WebKit, Mobile, and Progress

PPK posted some great new compat tables for various flavors of WebKit-based browsers the other day, editorializing that:

…Acid 3 scores range from a complete fail to 100 out of 100.

This is not consistency; it’s thinly veiled chaos.

But I’m not convinced that the situation is nearly that bad.

The data doesn’t reflect how fast the mobile market changes. The traditional difference between mobile and desktop, after all, has been that mobile is moving at all. If you figure a conservative 24 month average replacement cycle for smartphones, then the entire market for browsers turns over every two years. And that’s the historical view. An increasing percentage of smartphone owners now receive regular software updates that provide new browsers even faster. What matters then is how old the WebKit version in a particular firmware is and how prevalant that firmware is in the real world. As usual, distribution and market share are what matters in determining real-world compatibility, and if that’s a constantly changing secnario, the data should at least reflect how things are changing.

So what if we add a column to represent the vintage of the tested WebKit versions? Here’s a slightly re-formatted version of PPK’s summary data, separated by desktop/mobile and including rough WebKit vintages (corrections and new data much appreciated if you happen to know!):

Browser Score (max 216) Vintage
Safari 4.0 204 2009
Chrome 3 192 2009
Chrome 2 188 Early 2009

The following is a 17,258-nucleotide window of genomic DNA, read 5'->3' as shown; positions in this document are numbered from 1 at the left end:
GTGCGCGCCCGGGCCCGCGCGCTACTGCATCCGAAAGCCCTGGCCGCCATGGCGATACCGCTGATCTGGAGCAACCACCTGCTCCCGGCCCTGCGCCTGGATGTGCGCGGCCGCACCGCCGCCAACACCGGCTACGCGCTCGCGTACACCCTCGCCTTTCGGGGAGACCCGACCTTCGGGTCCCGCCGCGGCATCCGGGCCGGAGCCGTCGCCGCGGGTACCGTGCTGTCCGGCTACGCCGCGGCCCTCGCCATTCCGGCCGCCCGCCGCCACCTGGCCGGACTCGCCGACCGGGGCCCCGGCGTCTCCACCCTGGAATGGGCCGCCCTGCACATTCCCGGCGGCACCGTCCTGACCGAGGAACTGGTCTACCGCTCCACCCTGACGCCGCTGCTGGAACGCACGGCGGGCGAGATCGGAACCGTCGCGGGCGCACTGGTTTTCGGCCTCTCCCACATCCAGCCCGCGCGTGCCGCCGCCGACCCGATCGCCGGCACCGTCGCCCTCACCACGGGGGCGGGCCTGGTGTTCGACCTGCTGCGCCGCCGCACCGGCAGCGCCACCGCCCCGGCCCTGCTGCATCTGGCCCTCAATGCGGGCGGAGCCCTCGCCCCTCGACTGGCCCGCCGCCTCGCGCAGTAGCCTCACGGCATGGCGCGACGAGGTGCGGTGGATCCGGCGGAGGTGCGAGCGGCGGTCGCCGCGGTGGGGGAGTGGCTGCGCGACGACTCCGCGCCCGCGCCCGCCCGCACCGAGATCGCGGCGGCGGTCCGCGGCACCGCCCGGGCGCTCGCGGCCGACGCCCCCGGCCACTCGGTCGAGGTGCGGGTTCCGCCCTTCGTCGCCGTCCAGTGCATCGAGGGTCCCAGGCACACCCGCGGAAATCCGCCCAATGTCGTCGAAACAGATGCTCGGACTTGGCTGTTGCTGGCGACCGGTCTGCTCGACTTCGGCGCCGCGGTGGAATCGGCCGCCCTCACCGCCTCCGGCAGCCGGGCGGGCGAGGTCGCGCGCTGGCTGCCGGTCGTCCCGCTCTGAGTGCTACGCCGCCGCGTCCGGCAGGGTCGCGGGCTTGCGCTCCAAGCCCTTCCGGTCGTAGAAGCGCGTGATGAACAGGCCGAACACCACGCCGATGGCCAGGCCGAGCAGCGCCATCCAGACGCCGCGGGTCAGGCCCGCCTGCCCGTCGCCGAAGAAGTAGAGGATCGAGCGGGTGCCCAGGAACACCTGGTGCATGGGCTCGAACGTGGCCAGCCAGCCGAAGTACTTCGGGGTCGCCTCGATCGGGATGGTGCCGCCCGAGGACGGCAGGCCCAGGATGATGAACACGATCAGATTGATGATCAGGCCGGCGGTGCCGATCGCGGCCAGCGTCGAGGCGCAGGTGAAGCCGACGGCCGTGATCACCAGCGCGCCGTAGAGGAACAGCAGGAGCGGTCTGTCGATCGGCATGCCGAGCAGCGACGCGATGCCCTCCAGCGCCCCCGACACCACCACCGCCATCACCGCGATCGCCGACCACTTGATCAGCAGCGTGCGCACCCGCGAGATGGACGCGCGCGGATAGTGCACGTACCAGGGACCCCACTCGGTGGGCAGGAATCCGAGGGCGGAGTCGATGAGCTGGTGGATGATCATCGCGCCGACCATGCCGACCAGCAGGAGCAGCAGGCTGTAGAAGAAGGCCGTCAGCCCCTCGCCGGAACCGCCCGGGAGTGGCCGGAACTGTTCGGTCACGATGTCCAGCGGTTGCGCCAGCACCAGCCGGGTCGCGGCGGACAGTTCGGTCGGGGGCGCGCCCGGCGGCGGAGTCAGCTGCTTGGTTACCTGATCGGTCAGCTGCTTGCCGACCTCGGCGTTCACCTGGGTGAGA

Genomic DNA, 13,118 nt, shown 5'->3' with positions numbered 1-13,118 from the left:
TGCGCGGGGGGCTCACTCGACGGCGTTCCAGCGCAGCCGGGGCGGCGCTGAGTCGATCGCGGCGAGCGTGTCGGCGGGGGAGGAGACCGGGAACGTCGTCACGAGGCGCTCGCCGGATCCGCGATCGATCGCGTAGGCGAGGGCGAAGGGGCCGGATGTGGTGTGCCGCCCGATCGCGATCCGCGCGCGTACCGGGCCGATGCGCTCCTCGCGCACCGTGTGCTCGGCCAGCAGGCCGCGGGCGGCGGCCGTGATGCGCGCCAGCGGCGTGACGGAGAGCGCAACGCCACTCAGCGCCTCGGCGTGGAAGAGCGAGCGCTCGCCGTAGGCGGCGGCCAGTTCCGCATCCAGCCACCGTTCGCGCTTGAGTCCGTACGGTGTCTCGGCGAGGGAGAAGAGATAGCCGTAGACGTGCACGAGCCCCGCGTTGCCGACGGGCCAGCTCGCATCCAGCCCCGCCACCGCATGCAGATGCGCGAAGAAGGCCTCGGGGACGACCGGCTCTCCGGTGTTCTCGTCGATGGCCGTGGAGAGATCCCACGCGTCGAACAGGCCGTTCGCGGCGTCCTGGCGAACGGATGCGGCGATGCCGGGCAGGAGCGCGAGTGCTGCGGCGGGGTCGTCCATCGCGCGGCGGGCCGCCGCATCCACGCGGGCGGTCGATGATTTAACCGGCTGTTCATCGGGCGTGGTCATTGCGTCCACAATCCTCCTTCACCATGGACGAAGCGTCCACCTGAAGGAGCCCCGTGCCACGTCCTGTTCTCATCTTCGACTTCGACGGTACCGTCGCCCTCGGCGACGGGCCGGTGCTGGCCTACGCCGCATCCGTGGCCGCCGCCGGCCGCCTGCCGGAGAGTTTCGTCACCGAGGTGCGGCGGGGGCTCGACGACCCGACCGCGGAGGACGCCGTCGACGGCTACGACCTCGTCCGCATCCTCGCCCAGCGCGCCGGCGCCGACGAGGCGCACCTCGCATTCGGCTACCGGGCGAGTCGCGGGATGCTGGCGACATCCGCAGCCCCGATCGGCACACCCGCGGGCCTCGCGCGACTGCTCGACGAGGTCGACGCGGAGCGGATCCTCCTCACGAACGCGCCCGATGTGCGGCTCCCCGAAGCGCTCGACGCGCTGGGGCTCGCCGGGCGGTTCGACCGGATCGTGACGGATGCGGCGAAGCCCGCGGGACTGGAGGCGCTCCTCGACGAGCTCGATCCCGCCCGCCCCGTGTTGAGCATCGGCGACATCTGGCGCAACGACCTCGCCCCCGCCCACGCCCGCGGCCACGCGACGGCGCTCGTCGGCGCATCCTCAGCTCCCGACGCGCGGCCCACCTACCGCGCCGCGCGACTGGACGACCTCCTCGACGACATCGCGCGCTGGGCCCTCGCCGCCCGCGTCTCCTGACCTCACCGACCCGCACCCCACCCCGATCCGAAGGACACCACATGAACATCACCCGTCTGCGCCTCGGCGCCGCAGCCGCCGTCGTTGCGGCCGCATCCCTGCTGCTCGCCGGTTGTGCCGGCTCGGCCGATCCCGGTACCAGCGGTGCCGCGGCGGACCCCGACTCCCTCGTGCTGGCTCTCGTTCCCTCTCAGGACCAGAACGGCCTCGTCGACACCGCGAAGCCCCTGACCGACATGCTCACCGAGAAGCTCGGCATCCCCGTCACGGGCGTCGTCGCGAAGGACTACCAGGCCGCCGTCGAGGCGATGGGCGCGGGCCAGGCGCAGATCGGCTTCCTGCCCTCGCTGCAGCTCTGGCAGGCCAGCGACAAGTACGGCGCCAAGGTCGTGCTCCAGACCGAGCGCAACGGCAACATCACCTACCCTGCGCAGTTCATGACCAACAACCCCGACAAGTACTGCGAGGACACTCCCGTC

Safari 3.1 159 2008
Chrome 1 153 Early 2008
Safari 3.0 108 2007
Konqueror 3.5.7 103 2007
Konqueror (newer, untested) 0 ??
Browser Score (max 216) Vintage
Ozone (version?) 185 (?) Late 2009
iPhone 3.1 172 2009
Iris (version?) 163 (??) 2008
JIL Emulator (version?) 162 ??
Bolt (version?) 155 ??
iPhone 2.2 152 2008
Android G2 (version? 1.6?) 144 (??) Late 2008
Palm Pre (version?) 134 ??
Android G1 (1.5?) 108 (??) 2008
Series 60 v5 93 (??) 2008
Series 60 v3 (feature pack?) 45 2005

PPKs data is missing some other columns too, namely a rough estimate of the percent of mobile handsets running a particular version, rates of change in that landscape over the past 18 months, and whether or not these browsers are on the whole better than the deployed fleet of desktop browsers. Considering that web devs today still can’t target everything in Acid2, knowing how the mobile world compares to desktops will provide some much-needed context for these valuable tables. Perhaps those are things that we as a community can chip in to help provide.

Even without all of that, just adding the rough vintages adds an arc to the story; one that’s not nearly so glum and dreary. What we can see is that newer versions of WebKit are much more capable and compatible, even at the edges. None of PPK’s data yet tests where the baseline is, so remember that the numbers presented mostly describe new-ish features on the platform. We also see clearly that the constraints of the mobile environment force some compromises vs. desktop browsers of the same lineage. This is all in line with what I’d expect from a world where:

  • WebKit is becoming the dominant smartphone rendering engine, finding its way into myriad devices due to its performance, compatibility with web content, clean C++ codebase, and straightforward API
  • Vendors upgrade the version of WebKit they ship when they release new OS versions. Very few mobile devices enjoy long-term OTA updates (yet).